The first consultation to appear in Sutton Living Streets inbox in 2014 related to a proposal to construct a “raised table” outside St Dunstan’s Primary School in Cheam. Charles Martin thinks this a great idea, but asks whether the associated signage and clutter, that the traffic engineers propose to include with it, are really necessary.

Early in January 2014 Sutton Living Streets was asked to comment on plans to introduce a raised table in Anne Boleyn’s Walk, outside St Dunstan’s Primary School, in Cheam village. Here are links to the Notice and the Plan (both referenced as T28009), and below is our response.

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Sutton Living Streets believe that the proposed raised table crossing at Anne Boleyn’s Walk will be an improvement to the streetscape. Indeed, the Google Street View at this location (http://goo.gl/maps/4XqCH) clearly shows that the pedestrian desire-line currently cuts across the grass verge at the intended location of the raised table crossing. Furthermore, the existing build-out on the west side of the road has always been a contentious issue for some cyclists, given its proximity to the junction with Kingsway Road, so its removal will not be a disappointment.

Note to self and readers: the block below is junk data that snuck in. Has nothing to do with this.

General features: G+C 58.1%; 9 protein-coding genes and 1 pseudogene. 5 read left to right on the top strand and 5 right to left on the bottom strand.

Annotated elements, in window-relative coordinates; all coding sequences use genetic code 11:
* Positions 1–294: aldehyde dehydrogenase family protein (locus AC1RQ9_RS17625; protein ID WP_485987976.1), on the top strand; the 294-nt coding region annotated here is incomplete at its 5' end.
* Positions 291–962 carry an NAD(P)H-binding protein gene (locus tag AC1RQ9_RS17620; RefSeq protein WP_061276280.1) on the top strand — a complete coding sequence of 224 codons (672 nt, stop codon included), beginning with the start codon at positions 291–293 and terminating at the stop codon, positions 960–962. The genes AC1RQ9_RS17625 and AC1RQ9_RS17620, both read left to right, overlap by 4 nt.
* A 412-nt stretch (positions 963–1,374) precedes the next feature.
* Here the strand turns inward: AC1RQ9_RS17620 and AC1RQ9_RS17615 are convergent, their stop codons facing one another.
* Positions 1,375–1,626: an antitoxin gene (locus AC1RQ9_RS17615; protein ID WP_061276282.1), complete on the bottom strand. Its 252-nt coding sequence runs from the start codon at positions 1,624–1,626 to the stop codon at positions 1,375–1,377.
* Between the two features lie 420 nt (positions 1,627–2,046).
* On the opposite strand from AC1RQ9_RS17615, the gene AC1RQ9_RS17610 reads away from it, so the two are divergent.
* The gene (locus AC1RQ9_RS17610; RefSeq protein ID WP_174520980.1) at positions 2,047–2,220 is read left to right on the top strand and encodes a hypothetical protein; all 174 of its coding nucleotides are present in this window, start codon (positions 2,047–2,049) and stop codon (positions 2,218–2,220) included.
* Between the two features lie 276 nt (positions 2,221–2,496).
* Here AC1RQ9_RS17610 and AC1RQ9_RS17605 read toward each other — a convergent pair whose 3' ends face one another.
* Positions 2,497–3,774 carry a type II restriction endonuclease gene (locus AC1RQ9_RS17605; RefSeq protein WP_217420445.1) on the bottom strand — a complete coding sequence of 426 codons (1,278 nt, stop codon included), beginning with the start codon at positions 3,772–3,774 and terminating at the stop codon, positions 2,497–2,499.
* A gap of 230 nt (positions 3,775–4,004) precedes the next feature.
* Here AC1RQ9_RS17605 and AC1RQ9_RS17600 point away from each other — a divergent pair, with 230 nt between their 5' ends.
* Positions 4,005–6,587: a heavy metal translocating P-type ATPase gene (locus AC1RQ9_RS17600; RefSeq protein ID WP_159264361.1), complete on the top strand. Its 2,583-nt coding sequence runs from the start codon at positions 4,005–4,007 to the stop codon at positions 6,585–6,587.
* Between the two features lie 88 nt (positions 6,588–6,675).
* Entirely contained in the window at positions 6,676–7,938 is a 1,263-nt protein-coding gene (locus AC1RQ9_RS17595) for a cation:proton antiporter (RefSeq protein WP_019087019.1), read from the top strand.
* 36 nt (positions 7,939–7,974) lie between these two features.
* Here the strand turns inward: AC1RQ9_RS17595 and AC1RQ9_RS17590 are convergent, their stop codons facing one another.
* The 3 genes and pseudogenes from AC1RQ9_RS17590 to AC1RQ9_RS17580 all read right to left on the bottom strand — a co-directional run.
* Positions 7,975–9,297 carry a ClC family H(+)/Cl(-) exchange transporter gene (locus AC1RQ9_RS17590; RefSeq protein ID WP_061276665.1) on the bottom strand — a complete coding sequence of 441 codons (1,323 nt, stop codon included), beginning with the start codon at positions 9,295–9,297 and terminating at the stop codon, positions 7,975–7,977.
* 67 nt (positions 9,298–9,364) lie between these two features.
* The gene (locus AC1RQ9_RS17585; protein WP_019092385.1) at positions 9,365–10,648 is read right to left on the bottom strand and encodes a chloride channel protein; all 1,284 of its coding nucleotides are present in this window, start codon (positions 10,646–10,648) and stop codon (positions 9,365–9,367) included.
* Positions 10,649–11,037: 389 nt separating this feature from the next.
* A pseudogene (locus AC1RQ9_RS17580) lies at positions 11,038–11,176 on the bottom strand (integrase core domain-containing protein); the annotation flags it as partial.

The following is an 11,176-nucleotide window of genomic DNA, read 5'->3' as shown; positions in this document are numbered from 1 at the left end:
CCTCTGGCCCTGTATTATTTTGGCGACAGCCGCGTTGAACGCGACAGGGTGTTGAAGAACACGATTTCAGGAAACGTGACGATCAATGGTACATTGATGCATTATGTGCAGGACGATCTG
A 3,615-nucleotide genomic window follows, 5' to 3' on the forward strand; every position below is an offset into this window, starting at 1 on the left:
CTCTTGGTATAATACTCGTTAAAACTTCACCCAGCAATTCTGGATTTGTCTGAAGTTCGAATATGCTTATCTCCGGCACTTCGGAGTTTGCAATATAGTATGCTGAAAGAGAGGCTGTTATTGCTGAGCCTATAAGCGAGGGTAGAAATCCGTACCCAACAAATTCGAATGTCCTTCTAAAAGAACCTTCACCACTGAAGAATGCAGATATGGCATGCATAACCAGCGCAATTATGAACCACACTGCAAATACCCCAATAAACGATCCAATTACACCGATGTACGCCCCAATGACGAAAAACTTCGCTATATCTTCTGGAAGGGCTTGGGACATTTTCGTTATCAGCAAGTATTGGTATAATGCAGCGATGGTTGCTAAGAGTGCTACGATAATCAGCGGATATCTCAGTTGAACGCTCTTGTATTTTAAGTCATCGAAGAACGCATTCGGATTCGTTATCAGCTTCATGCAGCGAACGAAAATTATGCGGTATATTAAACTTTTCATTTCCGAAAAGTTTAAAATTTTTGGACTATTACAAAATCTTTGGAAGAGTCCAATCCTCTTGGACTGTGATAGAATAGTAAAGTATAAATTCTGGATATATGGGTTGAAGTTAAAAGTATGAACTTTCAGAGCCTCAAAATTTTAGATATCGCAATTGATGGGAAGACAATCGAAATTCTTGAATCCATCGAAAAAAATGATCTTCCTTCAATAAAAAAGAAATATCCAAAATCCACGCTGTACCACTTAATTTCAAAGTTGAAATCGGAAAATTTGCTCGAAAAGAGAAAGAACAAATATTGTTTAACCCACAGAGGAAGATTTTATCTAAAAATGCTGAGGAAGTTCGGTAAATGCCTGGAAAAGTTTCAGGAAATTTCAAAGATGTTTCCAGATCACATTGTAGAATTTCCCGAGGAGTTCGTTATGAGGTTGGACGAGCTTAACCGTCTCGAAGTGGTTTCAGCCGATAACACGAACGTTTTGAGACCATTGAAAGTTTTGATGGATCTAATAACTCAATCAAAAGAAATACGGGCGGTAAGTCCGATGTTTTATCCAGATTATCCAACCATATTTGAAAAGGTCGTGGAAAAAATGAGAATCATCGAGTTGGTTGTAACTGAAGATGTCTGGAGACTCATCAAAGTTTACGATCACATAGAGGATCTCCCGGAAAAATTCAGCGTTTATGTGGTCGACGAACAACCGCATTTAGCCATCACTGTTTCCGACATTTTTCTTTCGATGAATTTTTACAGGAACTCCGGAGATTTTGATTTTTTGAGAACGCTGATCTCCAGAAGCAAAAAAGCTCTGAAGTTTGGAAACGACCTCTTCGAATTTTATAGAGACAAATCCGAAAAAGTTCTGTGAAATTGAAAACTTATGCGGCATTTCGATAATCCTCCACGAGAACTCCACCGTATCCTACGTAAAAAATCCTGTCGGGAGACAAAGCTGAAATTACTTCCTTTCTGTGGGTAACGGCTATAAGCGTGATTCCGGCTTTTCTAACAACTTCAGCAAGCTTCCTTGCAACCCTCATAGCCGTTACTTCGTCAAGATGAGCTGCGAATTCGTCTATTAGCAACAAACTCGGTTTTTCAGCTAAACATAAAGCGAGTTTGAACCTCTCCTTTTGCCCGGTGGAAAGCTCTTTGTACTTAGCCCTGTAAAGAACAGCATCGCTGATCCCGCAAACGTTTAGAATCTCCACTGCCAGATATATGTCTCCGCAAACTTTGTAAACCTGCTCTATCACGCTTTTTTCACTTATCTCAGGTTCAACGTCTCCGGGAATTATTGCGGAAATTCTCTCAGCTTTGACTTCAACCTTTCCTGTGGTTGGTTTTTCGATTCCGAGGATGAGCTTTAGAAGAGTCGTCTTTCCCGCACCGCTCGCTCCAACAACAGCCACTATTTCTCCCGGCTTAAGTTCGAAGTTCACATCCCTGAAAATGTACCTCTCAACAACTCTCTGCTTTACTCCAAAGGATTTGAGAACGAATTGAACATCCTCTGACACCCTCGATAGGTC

However, we are not sure why the raised table needs to come with the additional clutter of posts and signage. Is it really necessary for a quiet residential street to have three “Hump 50 yds” signs installed? Is it likely that traffic will be travelling at such a speed on Anne Boleyn’s Walk or Kingsway Road that signs are required? Will anyone notice the signs? If they are necessary, why are there no “Hump 50 yds” signs on the approach to the other existing raised table further along Anne Boleyn’s Walk at the junction with Ewell Road? And near the school isn’t it the children, rather than humps, that we should be looking out for?

The proposed additional signage will just make Anne Boleyn’s walk and Kingsway Road look more like thoroughfares for traffic. If the maximum speed limit here were to be reduced to 20mph, as is Living Streets policy for residential roads, (and which here, given the alignment of the streets, is probably rarely exceeded anyway), then the proposed raised-table would sit quite nicely without the requirement of additional traffic signage. Put simply, the area would take on more of a sense of place without the signage. And surely a sense of place, somewhere for people to stop and talk and walk and cycle, is just what you need outside a village primary school.

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